Stu: read everything you can on this website- it is a wealth of information. And yeah, although you don't feel like it now, you are one of the lucky ones- you have time to research this thing and find out what is best for you. Best of all this is BENIGN.. Don't expect to become an expert overnight, you will have a lot of terms to learn (my mother in law likened it to attending a science lecture everyday). Colorado has a new CK (cyberknife center)- also I'm glad you are going the academic route ie: University of Colorado. I had 3 separate opinions and then went for a fourth opinion and opted for CK treatment at Stanford. (Check out my thread - Beginning Stages of Research)
I am sorry that you have become one of us- but welcome to Club AN...take care- Annie
I kind of liked your marathon sock sniffing idea. Too bad that won't work! I had Gamma Knife almost a year ago here in Portland, OR. It seemed like the best treatment for me and so far it's working. My hearing loss came on kind of fast, but the tinnitus was my first symptom and that went on for several months before the hearing went. I never had severe balance issues. Your AN is at a size where you do have time to consider what you'd like to do. Just find a medical team you are comfortable with and hopefully they will have quite a bit of experience with AN's. Write down your questions as you think of them so you can be prepared to ask the doctors. We all experienced shock and dismay and anger and confusion and anything else you can name when we got our diagnosis. So, any questions or concerns or fears, be assured that somebody will have some input for you.
I do wish you all the best in your treatment and recovery,
Sue in Vancouver USA
Thank you all for responding. Yesterday (the day I learned about my tumor) was my twin sons' 5th B-Day and I had to put on a big smiley face and put this all aside to do something normal and fun and meaningful, because yesterday could NOT be about me. I was so touched and excited and encouraged to come back and see your responses! Thank you so much for sharing your experience, advice, information, and well wishes. While it's not a club I ever wanted to join, thank you for welcoming me in!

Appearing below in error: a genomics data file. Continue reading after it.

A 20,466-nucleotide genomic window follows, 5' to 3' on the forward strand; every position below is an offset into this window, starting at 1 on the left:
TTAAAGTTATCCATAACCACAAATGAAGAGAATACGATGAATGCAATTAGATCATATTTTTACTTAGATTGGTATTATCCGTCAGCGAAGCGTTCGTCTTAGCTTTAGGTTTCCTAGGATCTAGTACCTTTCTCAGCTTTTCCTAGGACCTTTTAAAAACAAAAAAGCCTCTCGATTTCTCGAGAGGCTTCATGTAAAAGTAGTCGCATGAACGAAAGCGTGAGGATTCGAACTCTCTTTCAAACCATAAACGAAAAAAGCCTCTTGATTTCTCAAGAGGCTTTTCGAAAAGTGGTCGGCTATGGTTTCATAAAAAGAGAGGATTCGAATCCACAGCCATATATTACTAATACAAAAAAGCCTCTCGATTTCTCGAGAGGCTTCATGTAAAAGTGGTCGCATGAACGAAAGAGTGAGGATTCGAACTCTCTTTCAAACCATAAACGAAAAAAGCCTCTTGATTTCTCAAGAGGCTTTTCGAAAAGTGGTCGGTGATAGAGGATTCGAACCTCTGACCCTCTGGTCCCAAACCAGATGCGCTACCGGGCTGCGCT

I think most of us on this site have had the exact same feelings you are currently going through. For me it was denial for about a week. Then it really sunk in..holy cow! i have a BRAIN TUMOR! aah!
But...let not your heart be troubled. You now have what my doctor called "the best possible brain tumor you could ask for!" uh..what!? No, really...it's benign, usually doesn't have extensions (or arms) or whatever they're called. They are slow growing so you have time to research where to go and who to see and how you want to get rid of this guy...and since you've already lost your hearing (sorry about that btw..that stinks), you don't need to stress out about loosing your hearing.
You'll be ok.
Please excuse the cross-posting.
Thanks all for your replies, both public and private. Quick update. The doctors pounded me with steroids for 12 days in hopes of reducing the swelling and regaining some of my lost hearing. Miracles do happen! After a second hearing test my hearing loss in that ear is now classified as mild to moderate (vs the initial "severe")! The ENT was even a little surprised at how much was regained.
So I've met with 2 doctors at CU Hospital after meeting with my local ENT. I think I'm pretty comfortable with my decision to go with single stereotactic radiosurgery, which will happen first thing this Thursday. One of the docs (the radiation oncologist) is pretty optimistic about the amount of hearing I should retain, while the other (an ENT certified to do both microsurgery and radiosurgery) paints a less-optimisitc picture about the hearing, saying patients' hearing gradually dissipates quite a bit over the course of a couple years due to the radiation, and I should count my hearing rebound as a "gift."
So question for all of you who have had single radiosurgery (and I suppose I should have asked this sooner since I go in early Thursday morning!) -- did you lose much hearing and/or balance control after your radiation? What other side effects did you encounter?